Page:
LyondellBasell views its planned cracker and derivatives joint venture with China’s Liaoning Bora Enterprise Group (Bora) as a platform for multiple future projects in Northern China, its CEO said on Monday.
“We view this as a platform for the future versus ‘one project and done’. There’s the potential for multiple phases in the next 10 years or more as we build out a presence in Northern China,” said Bob Patel, CEO of LyondellBasell, in an interview with ICIS.
On 5 September, LyondellBasell announced the signing of a non-binding memorandum of understanding (MoU) with Bora to form a 50/50 JV in Panjin, China to operate a 1.1m tonne/year cracker to produce olefins and polyolefins.
Patel said the project will include polyethylene (PE) and polypropylene (PP) and “the typical co-products that come off of crackers”, but would not comment on capacities or whether styrene capacity would be included, which had been reported in an earlier Reuters story.
“Most strategic is PE and PP, which leverages our marketing network and technology. This will be produced in China for the local China market,” said Patel.
“China will be a growing market for PE and PP. The question is: How do we serve that market? By building assets in the US and exporting to China, or building locally?” he added.
Bora initially approached LyondellBasell to license its PE and PP technology for units downstream from its planned cracker.
“As talks progressed, there was the potential for us to invest in the project itself,” said Patel.
The JV project will employ LyondellBasell’s Hostalen ACP PE technology and both Spheripol and Spherizone PP technologies.
Further into the future, within a 10-year horizon, there is also the potential for a propylene oxide (PO) project, noted the CEO.
The cracker and derivative projects in Panjin are more than 50% complete, essentially “de-risking” the investment from LyondellBasell by bringing the timing of potential cash flows closer.
“Typically [for a new cracker project] it is 4-5 years away. In this case, it would presumably be in less than 2 years,” said Patel.
While the CEO would not provide a timeframe for project completion, he said the companies are working on reaching a definitive agreement by the first half of 2020. In the 5 September press release, LyondellBasell noted Bora began construction on the project in 2019.
For LyondellBasell, it was critical to have a partner with a solid track record in construction and operations, as well as knowledge of the local market, said the CEO.
“Bora is a very credible, established entity and brings the ability to execute large projects. It has a 300,000 bbl/day refinery on the site it has been operating for seven years with a strong safety record,” said Patel.
The first phase of the JV project, which involves the cracker and derivatives, would be both debt and equity financed, he noted.
Figures were not provided for total project cost or LyondellBasell’s portion of the capital.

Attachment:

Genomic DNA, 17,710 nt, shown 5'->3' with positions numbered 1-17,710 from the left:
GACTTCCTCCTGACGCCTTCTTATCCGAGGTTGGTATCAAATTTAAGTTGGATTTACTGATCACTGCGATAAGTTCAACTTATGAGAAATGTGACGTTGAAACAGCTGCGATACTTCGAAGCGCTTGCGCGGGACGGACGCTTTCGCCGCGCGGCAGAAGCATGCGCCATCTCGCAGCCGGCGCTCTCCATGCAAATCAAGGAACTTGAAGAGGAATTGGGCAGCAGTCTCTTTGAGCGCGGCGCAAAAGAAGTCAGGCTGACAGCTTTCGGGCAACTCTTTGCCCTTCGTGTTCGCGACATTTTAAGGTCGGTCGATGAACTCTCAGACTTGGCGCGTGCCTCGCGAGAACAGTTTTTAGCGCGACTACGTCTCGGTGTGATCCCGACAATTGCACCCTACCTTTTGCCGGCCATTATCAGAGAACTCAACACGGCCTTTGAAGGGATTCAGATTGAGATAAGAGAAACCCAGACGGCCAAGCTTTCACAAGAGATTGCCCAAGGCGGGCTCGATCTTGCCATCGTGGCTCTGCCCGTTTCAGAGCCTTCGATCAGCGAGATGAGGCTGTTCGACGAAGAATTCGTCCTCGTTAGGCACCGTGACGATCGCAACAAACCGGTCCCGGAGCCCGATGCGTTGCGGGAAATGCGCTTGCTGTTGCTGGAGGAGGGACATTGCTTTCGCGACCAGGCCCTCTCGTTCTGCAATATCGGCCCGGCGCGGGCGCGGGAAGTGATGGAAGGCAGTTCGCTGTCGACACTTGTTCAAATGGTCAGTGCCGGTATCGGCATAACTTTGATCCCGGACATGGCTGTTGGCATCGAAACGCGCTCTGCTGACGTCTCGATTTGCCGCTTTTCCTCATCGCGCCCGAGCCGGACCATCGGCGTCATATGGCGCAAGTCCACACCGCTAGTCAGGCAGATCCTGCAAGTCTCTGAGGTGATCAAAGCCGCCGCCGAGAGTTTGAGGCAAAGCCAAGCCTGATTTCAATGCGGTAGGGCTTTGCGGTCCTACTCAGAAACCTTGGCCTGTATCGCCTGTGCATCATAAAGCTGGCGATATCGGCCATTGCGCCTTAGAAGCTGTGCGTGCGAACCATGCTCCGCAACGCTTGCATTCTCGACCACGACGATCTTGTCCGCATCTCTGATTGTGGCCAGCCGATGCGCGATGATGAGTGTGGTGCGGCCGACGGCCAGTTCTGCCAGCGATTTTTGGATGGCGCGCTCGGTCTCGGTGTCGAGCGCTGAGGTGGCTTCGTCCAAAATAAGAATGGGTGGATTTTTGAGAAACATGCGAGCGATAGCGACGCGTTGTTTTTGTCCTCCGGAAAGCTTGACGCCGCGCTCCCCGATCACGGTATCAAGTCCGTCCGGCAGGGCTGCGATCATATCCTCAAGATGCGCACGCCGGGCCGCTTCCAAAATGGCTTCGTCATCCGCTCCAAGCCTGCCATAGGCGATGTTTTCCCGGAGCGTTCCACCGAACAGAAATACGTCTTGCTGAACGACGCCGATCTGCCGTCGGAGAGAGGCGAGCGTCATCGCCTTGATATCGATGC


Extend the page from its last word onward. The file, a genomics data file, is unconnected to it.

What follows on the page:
In the US, Patel said it is unlikely the company would build a new cracker “in the foreseeable future”, given its focus on shareholder returns.
“For the Bora JV, lower capex (capital expenditures) and the ability to serve the local market gives us the return we need. In the US, we don’t see a new cracker,” said Patel.
US CAPACITY EXPANSIONS
However, the company will carefully consider PE and PP expansions in the US, along with a potential debottleneck of its Channelview, Texas cracker, he said.
The Channelview cracker debottleneck totaling around 550m lb (250,000 tonnes)/year would take place in equal amounts in two phases in the 2022-2025 period, he noted.
On the propylene and PP side in the US, a propane dehydrogenation (PDH) project is unlikely, said the CEO.
“We are not in a rush to do either given where the macro situation is and how we see supply,” said Patel.
In the US, LyondellBasell is focused on completing its 500,000 tonne/year Hyperzone high density PE (HDPE) project in La Porte, Texas in Q4 2019, and its propylene oxide/tertiary butyl alcohol (PO/TBA) project in Channelview and Bayport, Texas by the second half of 2021, he said.
In viewing the outlook for PE, which has seen falling price trends worldwide, it is “truly important to examine closely the types of PE”, said Patel, noting that HDPE, which comprises 80% of LyondellBasell’s PE business, is only seeing two near-term capacity expansions in the US – from LyondellBasell, and Formosa Plastics.
“The impact of [new PE] capacity should be fairly known in two to three quarters. Our sense is that inventories downstream are relatively low because of macroeconomic concerns and expectations of more supply,” said Patel.
“If demand were to improve more than expected, it would absorb the new supply. We view the situation as transitory – not structural,” he added.
By Joseph Chang
Source: ICIS News
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